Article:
(Image by Melpomene, courtesy shutterstock.com.)

Sweet Corn Chowder and Friday Suppers

For me, this soup is the ultimate in comfort food. It is smooth and creamy, heavy on the carbs and sweetened by the corn. My grandmother also liked it for its ease of preparation—especially on meatless Fridays.

When I was a young adult and still residing at my widowed grandmother’s home, we shared busy though rarely hectic lives. Mine was filled with work, college, and the occasional date. She still had a hand in the business owned by her son, which she and her husband began, and went daily to attend to the books. Frequently she went to visit her friends, most of whom were less able-bodied than she, with her closest friend, Mable, in a nursing facility. There were also her weekly drives for a visit with her sister, Helen. Our Sundays were fully a day of rest with Mass always on Saturday night.

No matter how busy our days, we both made time for the evening meal. Sometimes that meal had to be quickly prepared.

This soup was a frequent go-to supper. Depending on the day it could be readied in as short as fifteen minutes using leftover potatoes, which were almost always available in the fridge—second shelf, clear glass bowl covered in a plaid plastic cover.

We both loved potatoes and cooked several of them at a time. I remember many times coming home to a kettle of recently boiled potatoes still warm on the stove. Beneath the lid would be a nest of egg-shaped new potatoes, red skinned Pontiacs, or small quartered russets in their dark scruffy skins.

Snatching one from the cluster and breaking it in half with my thumbs, I would roll it in the dish of butter that always sat on the table, and pop it into my mouth. Pressing it hard with my tongue against the back of my teeth, the soft buttery orb would fill my mouth with its earthy flavor. By then my grandmother would have set aside her rosary and made her way into the kitchen to greet me. With mock consternation she’d slap my buttery potato-flaked hands, scolding me to “Stay out of that kettle. Those potatoes are for…”—a salad, soup, or dinner.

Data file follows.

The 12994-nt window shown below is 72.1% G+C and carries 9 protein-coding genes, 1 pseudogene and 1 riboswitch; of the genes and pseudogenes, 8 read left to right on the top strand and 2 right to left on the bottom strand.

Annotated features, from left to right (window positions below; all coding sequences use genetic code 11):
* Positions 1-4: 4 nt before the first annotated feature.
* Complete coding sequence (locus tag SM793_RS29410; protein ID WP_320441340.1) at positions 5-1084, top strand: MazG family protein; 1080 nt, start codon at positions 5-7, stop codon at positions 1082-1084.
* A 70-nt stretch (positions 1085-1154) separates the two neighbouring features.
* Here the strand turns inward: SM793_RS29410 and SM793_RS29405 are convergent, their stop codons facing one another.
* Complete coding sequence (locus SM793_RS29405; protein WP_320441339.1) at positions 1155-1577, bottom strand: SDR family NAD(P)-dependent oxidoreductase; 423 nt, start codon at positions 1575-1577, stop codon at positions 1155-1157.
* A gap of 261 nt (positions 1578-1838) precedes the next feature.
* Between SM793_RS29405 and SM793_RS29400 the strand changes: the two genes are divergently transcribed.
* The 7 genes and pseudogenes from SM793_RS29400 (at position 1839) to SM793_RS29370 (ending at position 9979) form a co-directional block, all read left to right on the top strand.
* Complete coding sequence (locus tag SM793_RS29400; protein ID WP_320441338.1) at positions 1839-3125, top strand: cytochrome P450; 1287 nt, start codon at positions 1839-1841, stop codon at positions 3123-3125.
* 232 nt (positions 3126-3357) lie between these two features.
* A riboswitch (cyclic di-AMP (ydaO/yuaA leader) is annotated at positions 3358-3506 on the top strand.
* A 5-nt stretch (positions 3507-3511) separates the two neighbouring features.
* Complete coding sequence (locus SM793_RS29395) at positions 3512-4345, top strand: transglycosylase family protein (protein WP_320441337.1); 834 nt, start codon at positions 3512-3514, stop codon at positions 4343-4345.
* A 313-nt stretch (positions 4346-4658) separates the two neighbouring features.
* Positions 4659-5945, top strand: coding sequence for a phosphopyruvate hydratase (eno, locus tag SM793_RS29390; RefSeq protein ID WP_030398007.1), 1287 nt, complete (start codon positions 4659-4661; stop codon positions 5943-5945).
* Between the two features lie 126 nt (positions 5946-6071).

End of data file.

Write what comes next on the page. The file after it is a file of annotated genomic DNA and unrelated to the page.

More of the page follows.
When time permitted we would make this soup from fresh ingredients, cutting unpeeled potatoes and if it were late summer, scrape the kernels from ears of corn instead of using frozen or canned. The batches were often doubled or tripled, some for freezing, but mostly for sharing with Mable or Helen who were as fond of this soup as we were.

Corn Chowder

Boil in 2 c. of water:

2 tbl. butter
1 medium, about a cup, of diced sweet onion
½ c. diced celery, use the leaves too
¼ c. fresh parsley (dried flakes really do not work well in this soup)
4-5 medium potatoes, chopped
 

When potatoes are tender add to the stock:

16 oz. can cream style corn
16 oz. can whole corn, drained, or 1-1 ½ c. frozen or fresh
Salt & fresh ground pepper to taste
 

Simmer until heated through, and serve. Garnish with chives, parsley, or bits of green onion.

The flavor and texture of this soup can be subtly altered depending on the produce you use. New potatoes have a more chestnut flavor and make for a thinner broth because they still have a fair amount of pectin in them and don’t break down. Yukon Gold’s are sweeter in taste, especially if refrigerated, and create a golden-colored soup. Fresh home grown potatoes are fuller in flavor with a deep and rich earthy taste. Baking potatoes, like Russets, are higher in starch and thicken a soup.

Boiling or new potatoes remain fairly intact and will need to be lightly smashed into the stock. I often take an immersion blender and break down just a small portion of the potatoes to thicken the soup.

Using whole canned corn is perfectly fine but more flavor is added when using frozen. To add exceptional sweetness use corn shelled from the cob.

(Image by Voraorn Ratanakorn, courtesy shutterstock.com)